time/date recording, self-timer, tally lamp, digital effects (2 x shutter speeds, twilight, sepia, monotone, classic film, strobe, slow shutter, video echo), multi-mode fade/wipe, recordable sound effects (explosion, siren, laughter, race car, doorbell, buzzer, fanfare, applause, cheers, jeers, boing, scream), 8-scene RA Edit, control snapshot mode, memory card recording, progressive scan mode, built-in flash,  frame superimposer, multi-screen index, email clip recording 



Viewfinder                       0.6 in colour LCD, 2.5-in colour LCD monitor

Viewfinder info               deck mode and status, battery/low battery, tape count, shutter speed, fader, focus mode, tape end, time/date, effect, zoom position, effect



Stereo                                       yes (12 & 16 bit)           

Wind noise filter                         yes

Mic socket                                no (see text)                 

Headphone socket              yes      

Mic                                           single point stereo



Sockets                                    AV out/headphones (minijack), FireWire out (DV jack),

AV/Control/DC (proprietary multi-pin on base)

Dimensions                               100 x 125 x 50mm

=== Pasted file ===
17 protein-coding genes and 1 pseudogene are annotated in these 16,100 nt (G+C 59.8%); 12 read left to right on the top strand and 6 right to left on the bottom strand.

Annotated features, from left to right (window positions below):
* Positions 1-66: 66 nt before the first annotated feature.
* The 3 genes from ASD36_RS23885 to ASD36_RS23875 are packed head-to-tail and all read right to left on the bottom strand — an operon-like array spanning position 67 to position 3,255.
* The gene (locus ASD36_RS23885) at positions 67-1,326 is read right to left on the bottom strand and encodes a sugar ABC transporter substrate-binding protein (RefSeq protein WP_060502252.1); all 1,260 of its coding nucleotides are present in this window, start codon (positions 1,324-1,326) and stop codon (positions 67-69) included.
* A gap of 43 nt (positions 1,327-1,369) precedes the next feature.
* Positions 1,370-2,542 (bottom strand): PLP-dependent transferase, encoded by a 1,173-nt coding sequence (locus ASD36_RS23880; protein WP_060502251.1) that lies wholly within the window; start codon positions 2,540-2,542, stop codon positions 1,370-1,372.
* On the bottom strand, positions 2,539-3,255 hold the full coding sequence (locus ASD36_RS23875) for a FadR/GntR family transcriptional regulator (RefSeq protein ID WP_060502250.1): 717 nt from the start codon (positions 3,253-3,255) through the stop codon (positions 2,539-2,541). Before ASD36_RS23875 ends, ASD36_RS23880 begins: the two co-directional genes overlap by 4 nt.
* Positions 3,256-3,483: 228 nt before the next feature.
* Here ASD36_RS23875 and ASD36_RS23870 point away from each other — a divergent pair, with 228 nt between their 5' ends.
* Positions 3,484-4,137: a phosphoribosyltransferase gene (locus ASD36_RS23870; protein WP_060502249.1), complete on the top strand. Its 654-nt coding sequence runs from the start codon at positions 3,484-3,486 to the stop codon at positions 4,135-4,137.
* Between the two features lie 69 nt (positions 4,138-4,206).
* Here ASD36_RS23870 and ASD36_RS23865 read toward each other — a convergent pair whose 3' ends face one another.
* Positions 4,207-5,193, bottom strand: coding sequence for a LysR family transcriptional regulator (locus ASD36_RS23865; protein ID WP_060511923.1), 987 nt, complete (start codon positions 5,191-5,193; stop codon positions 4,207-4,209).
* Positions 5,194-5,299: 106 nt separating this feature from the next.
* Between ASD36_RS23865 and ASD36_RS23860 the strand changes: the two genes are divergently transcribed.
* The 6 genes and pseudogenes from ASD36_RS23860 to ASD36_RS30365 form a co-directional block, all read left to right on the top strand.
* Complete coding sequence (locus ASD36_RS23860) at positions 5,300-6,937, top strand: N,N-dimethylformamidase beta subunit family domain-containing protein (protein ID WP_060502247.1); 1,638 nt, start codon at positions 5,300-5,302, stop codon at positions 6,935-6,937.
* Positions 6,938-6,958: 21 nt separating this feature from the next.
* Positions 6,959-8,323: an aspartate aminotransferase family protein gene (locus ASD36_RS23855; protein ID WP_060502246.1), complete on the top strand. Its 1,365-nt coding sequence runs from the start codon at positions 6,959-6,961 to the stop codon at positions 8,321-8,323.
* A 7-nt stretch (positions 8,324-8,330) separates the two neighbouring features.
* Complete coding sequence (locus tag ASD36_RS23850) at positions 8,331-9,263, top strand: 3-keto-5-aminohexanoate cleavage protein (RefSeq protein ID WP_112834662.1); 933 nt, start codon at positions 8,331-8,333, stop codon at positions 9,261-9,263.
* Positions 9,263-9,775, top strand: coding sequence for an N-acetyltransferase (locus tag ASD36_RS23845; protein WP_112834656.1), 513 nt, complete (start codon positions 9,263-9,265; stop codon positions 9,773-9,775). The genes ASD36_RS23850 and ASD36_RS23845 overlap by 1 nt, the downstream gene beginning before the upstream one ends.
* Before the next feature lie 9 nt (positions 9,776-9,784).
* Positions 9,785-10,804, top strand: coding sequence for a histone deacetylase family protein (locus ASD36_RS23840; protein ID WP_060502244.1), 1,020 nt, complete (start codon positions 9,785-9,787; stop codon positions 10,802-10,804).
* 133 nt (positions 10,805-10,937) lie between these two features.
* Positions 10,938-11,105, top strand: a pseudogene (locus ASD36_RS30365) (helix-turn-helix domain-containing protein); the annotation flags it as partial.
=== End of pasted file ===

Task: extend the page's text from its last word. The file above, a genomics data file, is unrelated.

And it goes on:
Weight                          0.6kg (inc tape and battery)



Batteries (lithium-ion & alkaline), straps, AC charger/power supply, PC software (JLIP video capture & JLIP Video producer for Windows, Picture Navigator for Mac, Video Player for Windows, JVC Video Director for Mac)

AV lead             yes      

video light                      no                    

remote control            yes      

cassette adaptor n/a                   

RF Converter             no        

Scart adaptor                 yes                  



Resolution                                 470-lines

Colour bleed                              none

White balance                            good

Exposure                                   average

Auto focus                                  average

Audio performance                   good



Value for money            8

Ease of use                   7         

Performance                  8

Features                       8



R Maybury 2000 1007